It’s Okay If Your Child Struggles With Attention – This Does’t Mean They Have A Disorder
Many doctors and teachers are already aware of this, but I would like to reiterate the point — just because your child struggles with paying attention in school or sitting still in the classroom does not mean there is an underlying disorder to blame. It’s perfectly natural for your child to want to be active and to want to focus on things which actually interest them. Sure, low grades might come as a result of not paying attention, but it is possible for a 2.0 student to know more than a 4.0 student; grades don’t necessarily equate with intelligence. In many cases, they reflect an ability to follow rules and memorize information — both important skills, but perhaps less important than critical thinking and creativity. Some students may have a better ability to buckle down, pay attention, and do their work, while other, equally as intelligent students, may struggle with this model. This, again, is perfectly normal, and could actually be a marker of something really positive. If your child is being held back and being denied even the possibility of entering a gifted program based on the fact that they have attention issues, then there is problem.
New data from the National Center for Learning Disabilities shows that only 1 percent of students who receive services for their apparent learning disabilities (some of which are completely and unquestionably valid) are enrolled in gifted or talented programs. The report concluded that “students with learning and attention issues are shut out of gifted and AP programs, held back in grade level and suspended from school at higher rates than other students.” (source)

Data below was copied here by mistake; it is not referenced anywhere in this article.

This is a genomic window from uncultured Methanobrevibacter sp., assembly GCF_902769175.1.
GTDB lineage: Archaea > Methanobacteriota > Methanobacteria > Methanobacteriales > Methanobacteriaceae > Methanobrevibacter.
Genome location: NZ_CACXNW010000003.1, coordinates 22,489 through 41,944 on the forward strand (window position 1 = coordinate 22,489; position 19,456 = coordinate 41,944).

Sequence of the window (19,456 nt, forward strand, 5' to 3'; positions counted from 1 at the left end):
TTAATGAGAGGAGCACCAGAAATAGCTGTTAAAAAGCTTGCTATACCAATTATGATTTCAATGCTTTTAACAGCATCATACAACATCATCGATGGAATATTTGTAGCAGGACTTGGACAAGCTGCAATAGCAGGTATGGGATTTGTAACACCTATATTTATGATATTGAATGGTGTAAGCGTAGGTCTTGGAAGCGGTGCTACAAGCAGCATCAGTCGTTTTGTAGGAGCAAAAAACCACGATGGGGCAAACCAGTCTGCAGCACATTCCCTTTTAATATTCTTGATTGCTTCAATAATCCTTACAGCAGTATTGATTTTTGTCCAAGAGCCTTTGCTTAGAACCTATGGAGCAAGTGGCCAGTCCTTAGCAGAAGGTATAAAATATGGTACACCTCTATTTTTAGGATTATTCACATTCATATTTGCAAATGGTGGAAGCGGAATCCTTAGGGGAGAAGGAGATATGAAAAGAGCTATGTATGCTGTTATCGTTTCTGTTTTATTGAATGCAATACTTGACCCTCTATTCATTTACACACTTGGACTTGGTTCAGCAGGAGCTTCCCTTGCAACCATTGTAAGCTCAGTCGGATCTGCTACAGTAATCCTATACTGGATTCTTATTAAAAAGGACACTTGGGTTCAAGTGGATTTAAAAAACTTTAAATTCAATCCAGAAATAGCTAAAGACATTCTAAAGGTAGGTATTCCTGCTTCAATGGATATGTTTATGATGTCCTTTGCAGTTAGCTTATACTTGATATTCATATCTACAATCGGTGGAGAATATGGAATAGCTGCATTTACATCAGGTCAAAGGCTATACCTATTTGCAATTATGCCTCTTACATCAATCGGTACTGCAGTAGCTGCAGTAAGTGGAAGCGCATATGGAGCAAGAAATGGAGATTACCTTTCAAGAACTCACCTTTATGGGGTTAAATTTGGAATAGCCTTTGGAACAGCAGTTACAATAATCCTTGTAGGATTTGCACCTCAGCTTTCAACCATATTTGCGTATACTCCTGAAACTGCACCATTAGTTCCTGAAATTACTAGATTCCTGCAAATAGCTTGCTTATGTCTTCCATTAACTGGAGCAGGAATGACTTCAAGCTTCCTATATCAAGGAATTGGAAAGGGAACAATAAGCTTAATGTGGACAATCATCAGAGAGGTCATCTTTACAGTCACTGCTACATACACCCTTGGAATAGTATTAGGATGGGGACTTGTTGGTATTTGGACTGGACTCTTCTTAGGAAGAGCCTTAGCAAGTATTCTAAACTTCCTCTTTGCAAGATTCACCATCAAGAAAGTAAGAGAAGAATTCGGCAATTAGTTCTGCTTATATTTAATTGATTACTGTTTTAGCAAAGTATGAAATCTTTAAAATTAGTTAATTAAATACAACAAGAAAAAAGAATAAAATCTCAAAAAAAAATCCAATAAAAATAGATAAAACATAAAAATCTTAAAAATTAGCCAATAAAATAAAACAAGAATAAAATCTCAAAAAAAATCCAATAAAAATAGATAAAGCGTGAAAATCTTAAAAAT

This is their incredible PR and their nerve.”
“The medical profession is being bought by the pharmaceutical industry, not only in terms of the practice of medicine, but also in terms of teaching and research. The academic institutions of this country are allowing themselves to be the paid agents of the pharmaceutical industry. I think it’s disgraceful.” – Arnold Seymour Relman, Harvard Professor of Medicine
The percentage of children with an ADHD diagnosis continues to increase; it went from 7.8 percent in 2003 all the way up to 11.0 percent in 2011. According to a recent analysis, ADHD in children has surged by 43percent since 2003. (source)
The quotes above aren’t just opinions, clearly these few (out of many) examples are from people who know a thing or two about the industry, and it is troublesome to think that people still believe pharmaceutical corruption and manipulation of scientific literature are conspiracy theories.
The most recent real world example of this comes from a few months ago, when an independent review found that the commonly prescribed antidepressant drug Paxil is not safe for teenagers — all after the fact that a large amount of literature had previously suggested this. The 2001 drug trial that took place, funded by GlaxoSmithKline (also maker of the Gardasil Vaccine), found that these drugs were completely safe, and used that ‘science’ to market Paxil as safe for teenagers. The study came from John Ioannidis, an epidemiologist at the Stanford University School of Medicine.